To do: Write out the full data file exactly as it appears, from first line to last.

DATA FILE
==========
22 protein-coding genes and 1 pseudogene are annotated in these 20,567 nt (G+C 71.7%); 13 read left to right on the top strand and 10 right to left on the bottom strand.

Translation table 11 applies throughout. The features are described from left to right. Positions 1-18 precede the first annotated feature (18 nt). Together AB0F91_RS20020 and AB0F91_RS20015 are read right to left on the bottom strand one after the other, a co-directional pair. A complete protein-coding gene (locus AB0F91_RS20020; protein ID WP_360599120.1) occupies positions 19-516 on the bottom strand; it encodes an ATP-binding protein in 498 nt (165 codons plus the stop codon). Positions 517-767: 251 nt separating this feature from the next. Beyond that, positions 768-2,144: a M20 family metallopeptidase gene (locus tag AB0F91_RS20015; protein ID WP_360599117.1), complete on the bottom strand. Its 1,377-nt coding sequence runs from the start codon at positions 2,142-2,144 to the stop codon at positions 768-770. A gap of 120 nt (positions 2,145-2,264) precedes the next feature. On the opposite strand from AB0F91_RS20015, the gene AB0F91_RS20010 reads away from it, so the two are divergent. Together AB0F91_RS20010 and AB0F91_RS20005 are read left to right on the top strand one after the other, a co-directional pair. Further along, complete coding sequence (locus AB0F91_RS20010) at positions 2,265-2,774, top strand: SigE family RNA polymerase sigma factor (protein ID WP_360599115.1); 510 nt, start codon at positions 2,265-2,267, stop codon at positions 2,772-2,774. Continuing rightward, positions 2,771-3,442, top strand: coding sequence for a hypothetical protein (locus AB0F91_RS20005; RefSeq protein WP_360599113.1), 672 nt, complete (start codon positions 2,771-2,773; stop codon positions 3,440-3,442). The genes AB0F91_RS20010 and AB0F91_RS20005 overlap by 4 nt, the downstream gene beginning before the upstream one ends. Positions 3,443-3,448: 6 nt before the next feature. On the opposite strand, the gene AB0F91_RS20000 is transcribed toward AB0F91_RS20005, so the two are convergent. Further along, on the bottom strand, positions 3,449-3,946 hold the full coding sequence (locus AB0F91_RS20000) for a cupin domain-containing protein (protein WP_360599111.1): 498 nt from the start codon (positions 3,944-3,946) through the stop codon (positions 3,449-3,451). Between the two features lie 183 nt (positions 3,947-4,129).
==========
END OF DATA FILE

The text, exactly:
22 protein-coding genes and 1 pseudogene are annotated in these 20,567 nt (G+C 71.7%); 13 read left to right on the top strand and 10 right to left on the bottom strand.

Translation table 11 applies throughout. The features are described from left to right. Positions 1-18 precede the first annotated feature (18 nt). Together AB0F91_RS20020 and AB0F91_RS20015 are read right to left on the bottom strand one after the other, a co-directional pair. A complete protein-coding gene (locus AB0F91_RS20020; protein ID WP_360599120.1) occupies positions 19-516 on the bottom strand; it encodes an ATP-binding protein in 498 nt (165 codons plus the stop codon). Positions 517-767: 251 nt separating this feature from the next. Beyond that, positions 768-2,144: a M20 family metallopeptidase gene (locus tag AB0F91_RS20015; protein ID WP_360599117.1), complete on the bottom strand. Its 1,377-nt coding sequence runs from the start codon at positions 2,142-2,144 to the stop codon at positions 768-770. A gap of 120 nt (positions 2,145-2,264) precedes the next feature. On the opposite strand from AB0F91_RS20015, the gene AB0F91_RS20010 reads away from it, so the two are divergent. Together AB0F91_RS20010 and AB0F91_RS20005 are read left to right on the top strand one after the other, a co-directional pair. Further along, complete coding sequence (locus AB0F91_RS20010) at positions 2,265-2,774, top strand: SigE family RNA polymerase sigma factor (protein ID WP_360599115.1); 510 nt, start codon at positions 2,265-2,267, stop codon at positions 2,772-2,774. Continuing rightward, positions 2,771-3,442, top strand: coding sequence for a hypothetical protein (locus AB0F91_RS20005; RefSeq protein WP_360599113.1), 672 nt, complete (start codon positions 2,771-2,773; stop codon positions 3,440-3,442). The genes AB0F91_RS20010 and AB0F91_RS20005 overlap by 4 nt, the downstream gene beginning before the upstream one ends. Positions 3,443-3,448: 6 nt before the next feature. On the opposite strand, the gene AB0F91_RS20000 is transcribed toward AB0F91_RS20005, so the two are convergent. Further along, on the bottom strand, positions 3,449-3,946 hold the full coding sequence (locus AB0F91_RS20000) for a cupin domain-containing protein (protein WP_360599111.1): 498 nt from the start codon (positions 3,944-3,946) through the stop codon (positions 3,449-3,451). Between the two features lie 183 nt (positions 3,947-4,129).